New book claims the Old Testament drew extensively on Plato’s writings

New book claims the Old Testament drew extensively on Plato’s writings and other texts from the Great Library of Alexandria in 270 BC.

Religion News Service reports September 21, 2016gmirkin-routledge-771x838

NEW YORK–LONDON — Plato and the Creation of the Hebrew Bible, from academic publisher Routledge Press, proposes a provocative new theory regarding when, where and why the Old Testament was written. According to the author, Russell Gmirkin, the idea for the earliest Bible came out of Plato’s Laws, which proposed a new form of government with divinely inspired laws and a carefully approved ethical national literature. Plato said that if the ruling class of priests and educators could persuade the populace that their new laws and literature were both ancient and inspired, the new nation could last forever. Gmirkin’s book proposes that the Jewish nation and its Bible were the first and only implementation of Plato’s Laws in antiquity.

Russell Gmirkin, a biblical scholar and lecturer living in Portland, OR, has written extensively on the biblical use of Greek sources from the Great Library of Alexandria. Gmirkin’s 2006 book called Berossus and Genesis, Manetho and Exodus is listed by Logos Bible Software as one of the ten most important recent books on the Pentateuch. In that study, Gmirkin presented evidence that the Books of Moses were written by Jewish scholars around 270 BC at the Great Library of Alexandria in Egypt using various Greek sources found there. His new book identifies Plato’s writings as the most important of those Greek sources and the inspiration for Jewish monotheism, theocracy, and divine laws. Gmirkin systematically compares biblical, Greek and Ancient Near Eastern laws for the first time, showing that the Mosaic laws and constitution often most closely resemble those of Athens and those found in Plato’s Laws in particular.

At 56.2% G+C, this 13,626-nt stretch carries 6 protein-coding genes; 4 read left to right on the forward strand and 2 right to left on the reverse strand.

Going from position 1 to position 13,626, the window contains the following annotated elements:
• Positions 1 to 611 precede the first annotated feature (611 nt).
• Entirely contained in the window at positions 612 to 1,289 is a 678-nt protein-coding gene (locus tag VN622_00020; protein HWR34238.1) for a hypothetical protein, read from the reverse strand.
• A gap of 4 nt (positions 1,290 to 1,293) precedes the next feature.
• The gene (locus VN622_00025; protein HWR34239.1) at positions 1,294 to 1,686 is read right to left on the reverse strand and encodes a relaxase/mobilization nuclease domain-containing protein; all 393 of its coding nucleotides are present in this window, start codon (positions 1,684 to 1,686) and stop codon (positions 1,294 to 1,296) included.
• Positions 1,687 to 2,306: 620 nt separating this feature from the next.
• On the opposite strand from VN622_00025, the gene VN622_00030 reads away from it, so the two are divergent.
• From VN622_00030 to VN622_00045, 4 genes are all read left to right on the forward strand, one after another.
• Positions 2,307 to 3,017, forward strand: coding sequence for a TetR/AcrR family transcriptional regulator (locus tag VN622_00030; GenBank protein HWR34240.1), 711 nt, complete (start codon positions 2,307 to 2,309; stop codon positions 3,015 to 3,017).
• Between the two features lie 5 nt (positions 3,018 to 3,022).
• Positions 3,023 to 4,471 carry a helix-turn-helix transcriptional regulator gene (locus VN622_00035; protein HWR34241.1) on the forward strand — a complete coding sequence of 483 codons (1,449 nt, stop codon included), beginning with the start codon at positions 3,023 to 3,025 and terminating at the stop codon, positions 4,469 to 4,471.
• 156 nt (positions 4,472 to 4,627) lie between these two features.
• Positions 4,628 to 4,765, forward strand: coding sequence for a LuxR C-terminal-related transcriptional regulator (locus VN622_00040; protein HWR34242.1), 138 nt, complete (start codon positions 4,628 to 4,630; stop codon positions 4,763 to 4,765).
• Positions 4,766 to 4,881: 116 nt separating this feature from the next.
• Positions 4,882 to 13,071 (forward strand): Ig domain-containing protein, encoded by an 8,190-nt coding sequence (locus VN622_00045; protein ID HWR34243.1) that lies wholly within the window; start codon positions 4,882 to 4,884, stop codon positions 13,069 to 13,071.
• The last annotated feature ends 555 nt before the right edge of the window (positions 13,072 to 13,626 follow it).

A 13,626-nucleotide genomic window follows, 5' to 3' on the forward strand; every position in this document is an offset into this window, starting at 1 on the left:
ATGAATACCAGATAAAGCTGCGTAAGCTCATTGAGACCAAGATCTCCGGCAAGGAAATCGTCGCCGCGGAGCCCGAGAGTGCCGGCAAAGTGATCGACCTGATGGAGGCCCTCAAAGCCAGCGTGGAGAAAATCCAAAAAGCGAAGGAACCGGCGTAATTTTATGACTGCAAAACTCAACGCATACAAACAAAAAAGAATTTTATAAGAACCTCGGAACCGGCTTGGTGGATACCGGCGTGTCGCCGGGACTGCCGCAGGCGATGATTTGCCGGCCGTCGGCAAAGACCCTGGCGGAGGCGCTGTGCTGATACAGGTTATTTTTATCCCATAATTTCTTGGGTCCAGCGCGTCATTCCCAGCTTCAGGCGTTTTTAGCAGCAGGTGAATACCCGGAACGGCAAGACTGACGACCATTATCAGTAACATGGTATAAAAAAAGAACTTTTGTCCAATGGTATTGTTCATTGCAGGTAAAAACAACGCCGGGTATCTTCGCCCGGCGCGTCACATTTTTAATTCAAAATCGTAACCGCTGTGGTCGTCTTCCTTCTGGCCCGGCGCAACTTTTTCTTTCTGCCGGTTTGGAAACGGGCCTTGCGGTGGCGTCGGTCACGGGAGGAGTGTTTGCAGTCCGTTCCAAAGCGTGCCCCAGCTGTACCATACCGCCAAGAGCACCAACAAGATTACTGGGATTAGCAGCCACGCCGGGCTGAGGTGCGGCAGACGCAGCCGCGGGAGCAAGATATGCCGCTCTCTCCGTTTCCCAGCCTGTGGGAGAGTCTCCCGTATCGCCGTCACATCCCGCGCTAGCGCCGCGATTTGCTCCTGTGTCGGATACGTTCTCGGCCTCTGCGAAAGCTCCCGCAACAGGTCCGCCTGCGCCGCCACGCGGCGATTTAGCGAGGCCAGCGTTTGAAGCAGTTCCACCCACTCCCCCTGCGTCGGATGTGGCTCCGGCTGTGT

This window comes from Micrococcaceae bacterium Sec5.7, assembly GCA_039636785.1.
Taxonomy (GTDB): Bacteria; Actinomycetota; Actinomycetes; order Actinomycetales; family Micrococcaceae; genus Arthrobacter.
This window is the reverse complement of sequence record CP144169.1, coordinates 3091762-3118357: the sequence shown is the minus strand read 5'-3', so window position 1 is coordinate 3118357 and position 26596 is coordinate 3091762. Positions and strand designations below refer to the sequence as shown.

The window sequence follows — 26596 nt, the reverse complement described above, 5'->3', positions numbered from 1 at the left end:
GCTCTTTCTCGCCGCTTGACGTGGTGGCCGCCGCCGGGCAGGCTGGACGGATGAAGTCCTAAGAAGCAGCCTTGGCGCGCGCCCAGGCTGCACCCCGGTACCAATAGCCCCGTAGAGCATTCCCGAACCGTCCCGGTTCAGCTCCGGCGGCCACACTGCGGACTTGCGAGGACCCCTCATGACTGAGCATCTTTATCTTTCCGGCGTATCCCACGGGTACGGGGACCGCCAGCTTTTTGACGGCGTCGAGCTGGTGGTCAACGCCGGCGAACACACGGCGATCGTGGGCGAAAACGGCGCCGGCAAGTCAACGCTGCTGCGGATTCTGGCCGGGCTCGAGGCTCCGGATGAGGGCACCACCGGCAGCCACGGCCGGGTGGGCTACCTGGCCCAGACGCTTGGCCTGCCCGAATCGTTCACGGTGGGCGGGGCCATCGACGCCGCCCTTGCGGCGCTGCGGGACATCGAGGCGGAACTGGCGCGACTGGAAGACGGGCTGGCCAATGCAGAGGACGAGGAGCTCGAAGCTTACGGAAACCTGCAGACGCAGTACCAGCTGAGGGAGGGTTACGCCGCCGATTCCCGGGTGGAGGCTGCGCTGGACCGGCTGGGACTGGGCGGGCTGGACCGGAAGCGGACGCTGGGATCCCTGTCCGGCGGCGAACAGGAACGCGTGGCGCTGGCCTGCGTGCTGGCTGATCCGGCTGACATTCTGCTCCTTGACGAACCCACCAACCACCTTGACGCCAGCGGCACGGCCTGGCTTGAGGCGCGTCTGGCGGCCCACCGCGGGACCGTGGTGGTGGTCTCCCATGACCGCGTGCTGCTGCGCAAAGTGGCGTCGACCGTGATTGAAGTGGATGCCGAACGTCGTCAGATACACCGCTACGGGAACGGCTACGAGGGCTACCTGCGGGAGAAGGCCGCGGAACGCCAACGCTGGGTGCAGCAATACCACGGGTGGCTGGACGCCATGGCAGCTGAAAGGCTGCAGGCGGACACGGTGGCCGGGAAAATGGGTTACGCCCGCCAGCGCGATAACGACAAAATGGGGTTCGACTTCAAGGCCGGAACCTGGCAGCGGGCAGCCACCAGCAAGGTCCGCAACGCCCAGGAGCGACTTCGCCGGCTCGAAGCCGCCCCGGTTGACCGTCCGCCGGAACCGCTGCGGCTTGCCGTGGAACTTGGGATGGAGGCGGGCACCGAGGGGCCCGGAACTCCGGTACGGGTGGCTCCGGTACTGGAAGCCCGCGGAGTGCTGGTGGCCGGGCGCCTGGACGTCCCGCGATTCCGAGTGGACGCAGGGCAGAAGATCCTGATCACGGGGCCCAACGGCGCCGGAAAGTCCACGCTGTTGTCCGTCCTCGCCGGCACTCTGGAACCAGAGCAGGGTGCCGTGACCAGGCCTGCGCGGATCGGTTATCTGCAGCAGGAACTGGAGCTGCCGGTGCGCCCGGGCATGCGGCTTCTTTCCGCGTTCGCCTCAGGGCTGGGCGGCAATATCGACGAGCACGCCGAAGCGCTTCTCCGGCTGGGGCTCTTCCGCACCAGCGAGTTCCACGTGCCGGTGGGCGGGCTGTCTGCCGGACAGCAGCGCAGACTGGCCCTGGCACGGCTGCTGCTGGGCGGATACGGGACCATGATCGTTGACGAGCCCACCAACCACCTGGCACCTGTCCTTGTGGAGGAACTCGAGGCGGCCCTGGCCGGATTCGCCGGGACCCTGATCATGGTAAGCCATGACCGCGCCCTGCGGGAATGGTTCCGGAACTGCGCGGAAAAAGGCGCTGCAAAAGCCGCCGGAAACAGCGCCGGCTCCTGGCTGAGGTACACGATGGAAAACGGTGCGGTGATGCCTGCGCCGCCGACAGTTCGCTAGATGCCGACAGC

As Gmirkin notes, “Jewish, Christian and pagan authors since ancient times commented on the close relationship between the Bible and Plato’s writings. Both contained similar ideas about a single supreme creator God, divine laws, universal education using inspired texts, national rule under priestly guidance, and even the division of the nation into twelve tribes. It is now becoming clear that the Bible’s authors borrowed these ideas from Plato.”


Additional information about Plato and the Creation of the Hebrew Bible is available at

Categories: Bible, History

8 replies

  1. OK this article is silly on so many levels.

    If he can write that I’m gonna write a book proposing the OT was written by aliens..


    • I’m warming to the notion. The OT, as presented today, is not exclusively the ‘Word of God’. There’s quite a lot of human input and it may well be this that has been drawn from Plato’s, and others’, works, .


    • Musa
      None of Plato’s works even exist in his own time, the Biblical manuscripts are much earlier than Plato’s works. The same argument could be spun the other way and said to be that Plato’s works drew extensively from the Bible.


  2. Oops
    Plato is just one in a long line of thinkers going back eons. His thinking was not revolutionary; he inherited much. We give Thales this attribute of uniqueness, but are we certain there were no others before him? Perhaps the debate between monotheism and mythological polytheism continually produced break away sects who consequently developed new myths to explain their new predicament.


    • Independent,
      Yeah I agree with you there.

      This guys book reminds me of when Western scholars tend to say that the Renaissance was revolutionary as though the Arabs, Indians, Africans, Mayans and many more simply did not contribute to anything.


  3. There are serious problems in the conclusions that Mirkin draws in his earlier book.

    Please see


  4. As salamu alaykum Paul and others. I’ve been lingering on your blog looking for some posts on this: “is the god-inspiredness (sadly I can’t say a more accurate word for that term in English) of the Bible just a void late theory of the Church fathers or something actually backed up by the Biblical verses itself?” If you had any discussion about that or nearly, or there are any relevant links shareable, I would be thankful.

    Liked by 1 person

Leave a Reply

Fill in your details below or click an icon to log in: Logo

You are commenting using your account. Log Out / Change )

Twitter picture

You are commenting using your Twitter account. Log Out / Change )

Facebook photo

You are commenting using your Facebook account. Log Out / Change )

Google+ photo

You are commenting using your Google+ account. Log Out / Change )

Connecting to %s

%d bloggers like this: